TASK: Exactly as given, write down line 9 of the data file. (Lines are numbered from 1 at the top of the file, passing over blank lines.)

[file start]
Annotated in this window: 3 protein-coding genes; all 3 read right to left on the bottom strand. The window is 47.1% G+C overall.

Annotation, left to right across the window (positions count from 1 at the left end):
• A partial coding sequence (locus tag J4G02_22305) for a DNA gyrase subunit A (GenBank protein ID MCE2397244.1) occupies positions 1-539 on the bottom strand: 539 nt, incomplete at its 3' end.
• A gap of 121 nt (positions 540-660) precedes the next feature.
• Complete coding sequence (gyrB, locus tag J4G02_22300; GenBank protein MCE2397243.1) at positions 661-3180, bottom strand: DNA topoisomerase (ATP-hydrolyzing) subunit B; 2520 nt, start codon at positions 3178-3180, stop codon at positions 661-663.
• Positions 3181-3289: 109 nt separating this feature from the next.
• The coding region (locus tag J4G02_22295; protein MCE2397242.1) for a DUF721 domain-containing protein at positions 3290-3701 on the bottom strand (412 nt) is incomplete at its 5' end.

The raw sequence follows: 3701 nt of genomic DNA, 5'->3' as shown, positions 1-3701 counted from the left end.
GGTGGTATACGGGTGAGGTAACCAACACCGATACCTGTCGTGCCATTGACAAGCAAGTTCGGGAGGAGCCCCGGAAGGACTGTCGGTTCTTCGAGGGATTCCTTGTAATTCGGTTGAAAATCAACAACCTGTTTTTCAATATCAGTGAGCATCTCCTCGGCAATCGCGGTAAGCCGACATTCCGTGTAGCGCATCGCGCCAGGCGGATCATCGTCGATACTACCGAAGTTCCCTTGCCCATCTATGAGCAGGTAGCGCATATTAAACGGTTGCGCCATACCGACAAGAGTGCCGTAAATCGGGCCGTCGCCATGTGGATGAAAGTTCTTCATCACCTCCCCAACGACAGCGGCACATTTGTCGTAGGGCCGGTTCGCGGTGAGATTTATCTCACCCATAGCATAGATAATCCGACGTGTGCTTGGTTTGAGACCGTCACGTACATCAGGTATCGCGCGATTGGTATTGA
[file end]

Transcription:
GGTGGTATACGGGTGAGGTAACCAACACCGATACCTGTCGTGCCATTGACAAGCAAGTTCGGGAGGAGCCCCGGAAGGACTGTCGGTTCTTCGAGGGATTCCTTGTAATTCGGTTGAAAATCAACAACCTGTTTTTCAATATCAGTGAGCATCTCCTCGGCAATCGCGGTAAGCCGACATTCCGTGTAGCGCATCGCGCCAGGCGGATCATCGTCGATACTACCGAAGTTCCCTTGCCCATCTATGAGCAGGTAGCGCATATTAAACGGTTGCGCCATACCGACAAGAGTGCCGTAAATCGGGCCGTCGCCATGTGGATGAAAGTTCTTCATCACCTCCCCAACGACAGCGGCACATTTGTCGTAGGGCCGGTTCGCGGTGAGATTTATCTCACCCATAGCATAGATAATCCGACGTGTGCTTGGTTTGAGACCGTCACGTACATCAGGTATCGCGCGATTGGTATTGA